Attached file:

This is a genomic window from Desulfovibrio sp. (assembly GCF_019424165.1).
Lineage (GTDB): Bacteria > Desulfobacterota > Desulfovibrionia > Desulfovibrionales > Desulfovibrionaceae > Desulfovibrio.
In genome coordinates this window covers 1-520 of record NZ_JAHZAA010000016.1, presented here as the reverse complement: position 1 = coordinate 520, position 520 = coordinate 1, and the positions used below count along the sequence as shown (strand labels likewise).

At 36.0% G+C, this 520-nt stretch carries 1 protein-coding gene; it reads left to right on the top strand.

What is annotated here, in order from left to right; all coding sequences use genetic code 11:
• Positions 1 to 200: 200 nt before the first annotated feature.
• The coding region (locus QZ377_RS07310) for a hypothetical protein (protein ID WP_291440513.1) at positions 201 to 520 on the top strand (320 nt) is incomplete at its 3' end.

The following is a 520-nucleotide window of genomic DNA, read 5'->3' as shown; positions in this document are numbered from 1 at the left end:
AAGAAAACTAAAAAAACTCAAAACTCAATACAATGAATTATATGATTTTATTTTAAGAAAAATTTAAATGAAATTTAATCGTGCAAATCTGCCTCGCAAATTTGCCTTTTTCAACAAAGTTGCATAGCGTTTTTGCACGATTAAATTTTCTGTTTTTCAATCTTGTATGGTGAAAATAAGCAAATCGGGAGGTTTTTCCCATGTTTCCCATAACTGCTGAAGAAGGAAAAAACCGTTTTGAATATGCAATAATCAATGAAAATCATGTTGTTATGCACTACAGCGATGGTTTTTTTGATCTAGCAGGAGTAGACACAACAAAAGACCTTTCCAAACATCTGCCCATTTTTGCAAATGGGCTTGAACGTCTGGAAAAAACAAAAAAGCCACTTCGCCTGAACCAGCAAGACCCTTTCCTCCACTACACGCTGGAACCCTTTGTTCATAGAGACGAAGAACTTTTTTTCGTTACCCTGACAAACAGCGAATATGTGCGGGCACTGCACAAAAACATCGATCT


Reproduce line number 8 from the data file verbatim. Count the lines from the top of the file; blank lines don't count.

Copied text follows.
The following is a 520-nucleotide window of genomic DNA, read 5'->3' as shown; positions in this document are numbered from 1 at the left end: